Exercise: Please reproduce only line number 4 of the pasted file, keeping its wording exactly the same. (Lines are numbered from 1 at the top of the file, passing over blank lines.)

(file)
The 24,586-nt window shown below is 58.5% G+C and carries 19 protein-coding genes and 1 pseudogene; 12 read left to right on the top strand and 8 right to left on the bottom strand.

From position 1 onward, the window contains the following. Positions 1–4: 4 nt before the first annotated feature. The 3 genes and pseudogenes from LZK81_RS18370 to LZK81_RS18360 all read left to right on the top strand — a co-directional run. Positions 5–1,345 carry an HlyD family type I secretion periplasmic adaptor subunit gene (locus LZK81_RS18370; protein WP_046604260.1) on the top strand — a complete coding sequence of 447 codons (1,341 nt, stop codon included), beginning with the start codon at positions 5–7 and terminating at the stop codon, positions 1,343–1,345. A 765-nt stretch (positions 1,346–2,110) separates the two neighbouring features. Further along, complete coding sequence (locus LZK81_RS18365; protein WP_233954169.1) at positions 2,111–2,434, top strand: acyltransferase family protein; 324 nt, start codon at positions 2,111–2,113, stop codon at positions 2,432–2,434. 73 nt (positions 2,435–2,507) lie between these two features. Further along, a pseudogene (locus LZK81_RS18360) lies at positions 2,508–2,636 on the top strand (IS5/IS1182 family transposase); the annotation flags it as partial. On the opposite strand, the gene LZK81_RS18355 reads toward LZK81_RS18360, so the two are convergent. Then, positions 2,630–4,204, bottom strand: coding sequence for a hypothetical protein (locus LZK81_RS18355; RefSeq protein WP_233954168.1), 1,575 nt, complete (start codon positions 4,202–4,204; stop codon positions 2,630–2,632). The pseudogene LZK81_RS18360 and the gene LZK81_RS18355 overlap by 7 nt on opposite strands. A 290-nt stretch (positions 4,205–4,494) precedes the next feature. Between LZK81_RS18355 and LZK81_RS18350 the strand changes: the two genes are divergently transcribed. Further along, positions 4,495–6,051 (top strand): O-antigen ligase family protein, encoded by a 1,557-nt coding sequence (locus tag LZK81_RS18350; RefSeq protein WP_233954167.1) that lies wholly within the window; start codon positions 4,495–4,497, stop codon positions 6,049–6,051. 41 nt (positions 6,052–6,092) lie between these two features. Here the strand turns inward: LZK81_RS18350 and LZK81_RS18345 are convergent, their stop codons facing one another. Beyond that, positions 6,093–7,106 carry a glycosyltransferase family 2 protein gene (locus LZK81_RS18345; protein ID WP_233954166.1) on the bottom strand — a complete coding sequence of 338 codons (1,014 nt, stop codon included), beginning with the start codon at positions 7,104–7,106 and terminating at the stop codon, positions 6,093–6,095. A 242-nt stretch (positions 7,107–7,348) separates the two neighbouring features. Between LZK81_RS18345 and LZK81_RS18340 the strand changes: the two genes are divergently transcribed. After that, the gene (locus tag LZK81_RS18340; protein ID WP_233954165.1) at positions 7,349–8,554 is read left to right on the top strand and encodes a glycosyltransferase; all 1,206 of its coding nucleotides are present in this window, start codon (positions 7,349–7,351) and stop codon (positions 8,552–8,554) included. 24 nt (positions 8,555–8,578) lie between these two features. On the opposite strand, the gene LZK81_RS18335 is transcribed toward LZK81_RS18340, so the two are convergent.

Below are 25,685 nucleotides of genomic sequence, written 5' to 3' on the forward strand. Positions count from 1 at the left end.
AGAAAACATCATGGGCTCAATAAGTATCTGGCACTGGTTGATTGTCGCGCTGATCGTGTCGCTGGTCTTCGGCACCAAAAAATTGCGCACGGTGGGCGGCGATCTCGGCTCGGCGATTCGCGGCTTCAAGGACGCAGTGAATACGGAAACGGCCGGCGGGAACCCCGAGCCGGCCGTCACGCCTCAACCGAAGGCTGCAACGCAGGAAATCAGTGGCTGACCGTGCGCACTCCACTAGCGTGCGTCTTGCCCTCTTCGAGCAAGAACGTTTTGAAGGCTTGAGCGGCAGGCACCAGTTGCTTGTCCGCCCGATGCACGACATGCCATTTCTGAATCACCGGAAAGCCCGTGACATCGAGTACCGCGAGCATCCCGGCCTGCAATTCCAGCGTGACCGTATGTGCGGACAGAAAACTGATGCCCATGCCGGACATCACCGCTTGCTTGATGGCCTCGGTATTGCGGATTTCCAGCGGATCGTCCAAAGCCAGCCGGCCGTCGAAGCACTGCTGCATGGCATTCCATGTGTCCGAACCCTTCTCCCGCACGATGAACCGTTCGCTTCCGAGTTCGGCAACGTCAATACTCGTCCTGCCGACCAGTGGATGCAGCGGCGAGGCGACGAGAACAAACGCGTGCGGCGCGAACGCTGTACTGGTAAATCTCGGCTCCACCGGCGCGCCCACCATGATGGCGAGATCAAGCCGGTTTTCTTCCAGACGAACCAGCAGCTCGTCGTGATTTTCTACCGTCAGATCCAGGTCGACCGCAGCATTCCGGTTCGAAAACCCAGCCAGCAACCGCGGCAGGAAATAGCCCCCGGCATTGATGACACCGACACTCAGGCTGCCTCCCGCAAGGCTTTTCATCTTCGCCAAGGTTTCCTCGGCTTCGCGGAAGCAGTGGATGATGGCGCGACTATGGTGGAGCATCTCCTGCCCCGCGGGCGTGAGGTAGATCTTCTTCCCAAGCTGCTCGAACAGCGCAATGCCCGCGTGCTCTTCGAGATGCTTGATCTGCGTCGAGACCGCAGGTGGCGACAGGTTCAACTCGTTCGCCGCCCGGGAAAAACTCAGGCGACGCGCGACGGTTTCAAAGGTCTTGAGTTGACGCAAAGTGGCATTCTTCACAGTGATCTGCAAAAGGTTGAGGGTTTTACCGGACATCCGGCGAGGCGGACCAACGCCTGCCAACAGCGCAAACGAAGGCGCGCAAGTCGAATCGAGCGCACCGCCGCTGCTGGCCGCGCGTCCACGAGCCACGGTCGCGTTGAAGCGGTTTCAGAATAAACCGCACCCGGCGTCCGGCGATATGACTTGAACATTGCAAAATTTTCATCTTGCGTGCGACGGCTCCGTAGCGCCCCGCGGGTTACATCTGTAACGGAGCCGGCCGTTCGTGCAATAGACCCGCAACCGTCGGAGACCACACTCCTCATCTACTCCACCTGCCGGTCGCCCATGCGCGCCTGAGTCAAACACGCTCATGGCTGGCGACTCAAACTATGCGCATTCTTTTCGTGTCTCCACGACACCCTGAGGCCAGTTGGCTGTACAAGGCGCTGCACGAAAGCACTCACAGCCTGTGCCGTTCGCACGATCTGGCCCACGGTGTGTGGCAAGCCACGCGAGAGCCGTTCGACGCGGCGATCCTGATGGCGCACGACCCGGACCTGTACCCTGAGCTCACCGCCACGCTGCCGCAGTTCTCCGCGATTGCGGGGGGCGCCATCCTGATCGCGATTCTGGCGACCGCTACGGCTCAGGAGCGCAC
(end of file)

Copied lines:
AGAAAACATCATGGGCTCAATAAGTATCTGGCACTGGTTGATTGTCGCGCTGATCGTGTCGCTGGTCTTCGGCACCAAAAAATTGCGCACGGTGGGCGGCGATCTCGGCTCGGCGATTCGCGGCTTCAAGGACGCAGTGAATACGGAAACGGCCGGCGGGAACCCCGAGCCGGCCGTCACGCCTCAACCGAAGGCTGCAACGCAGGAAATCAGTGGCTGACCGTGCGCACTCCACTAGCGTGCGTCTTGCCCTCTTCGAGCAAGAACGTTTTGAAGGCTTGAGCGGCAGGCACCAGTTGCTTGTCCGCCCGATGCACGACATGCCATTTCTGAATCACCGGAAAGCCCGTGACATCGAGTACCGCGAGCATCCCGGCCTGCAATTCCAGCGTGACCGTATGTGCGGACAGAAAACTGATGCCCATGCCGGACATCACCGCTTGCTTGATGGCCTCGGTATTGCGGATTTCCAGCGGATCGTCCAAAGCCAGCCGGCCGTCGAAGCACTGCTGCATGGCATTCCATGTGTCCGAACCCTTCTCCCGCACGATGAACCGTTCGCTTCCGAGTTCGGCAACGTCAATACTCGTCCTGCCGACCAGTGGATGCAGCGGCGAGGCGACGAGAACAAACGCGTGCGGCGCGAACGCTGTACTGGTAAATCTCGGCTCCACCGGCGCGCCCACCATGATGGCGAGATCAAGCCGGTTTTCTTCCAGACGAACCAGCAGCTCGTCGTGATTTTCTACCGTCAGATCCAGGTCGACCGCAGCATTCCGGTTCGAAAACCCAGCCAGCAACCGCGGCAGGAAATAGCCCCCGGCATTGATGACACCGACACTCAGGCTGCCTCCCGCAAGGCTTTTCATCTTCGCCAAGGTTTCCTCGGCTTCGCGGAAGCAGTGGATGATGGCGCGACTATGGTGGAGCATCTCCTGCCCCGCGGGCGTGAGGTAGATCTTCTTCCCAAGCTGCTCGAACAGCGCAATGCCCGCGTGCTCTTCGAGATGCTTGATCTGCGTCGAGACCGCAGGTGGCGACAGGTTCAACTCGTTCGCCGCCCGGGAAAAACTCAGGCGACGCGCGACGGTTTCAAAGGTCTTGAGTTGACGCAAAGTGGCATTCTTCACAGTGATCTGCAAAAGGTTGAGGGTTTTACCGGACATCCGGCGAGGCGGACCAACGCCTGCCAACAGCGCAAACGAAGGCGCGCAAGTCGAATCGAGCGCACCGCCGCTGCTGGCCGCGCGTCCACGAGCCACGGTCGCGTTGAAGCGGTTTCAGAATAAACCGCACCCGGCGTCCGGCGATATGACTTGAACATTGCAAAATTTTCATCTTGCGTGCGACGGCTCCGTAGCGCCCCGCGGGTTACATCTGTAACGGAGCCGGCCGTTCGTGCAATAGACCCGCAACCGTCGGAGACCACACTCCTCATCTACTCCACCTGCCGGTCGCCCATGCGCGCCTGAGTCAAACACGCTCATGGCTGGCGACTCAAACTATGCGCATTCTTTTCGTGTCTCCACGACACCCTGAGGCCAGTTGGCTGTACAAGGCGCTGCACGAAAGCACTCACAGCCTGTGCCGTTCGCACGATCTGGCCCACGGTGTGTGGCAAGCCACGCGAGAGCCGTTCGACGCGGCGATCCTGATGGCGCACGACCCGGACCTGTACCCTGAGCTCACCGCCACGCTGCCGCAGTTCTCCGCGATTGCGGGGGGCGCCATCCTGATCGCGATTCTGGCGACCGCTACGGCTCAGGAGCGCAC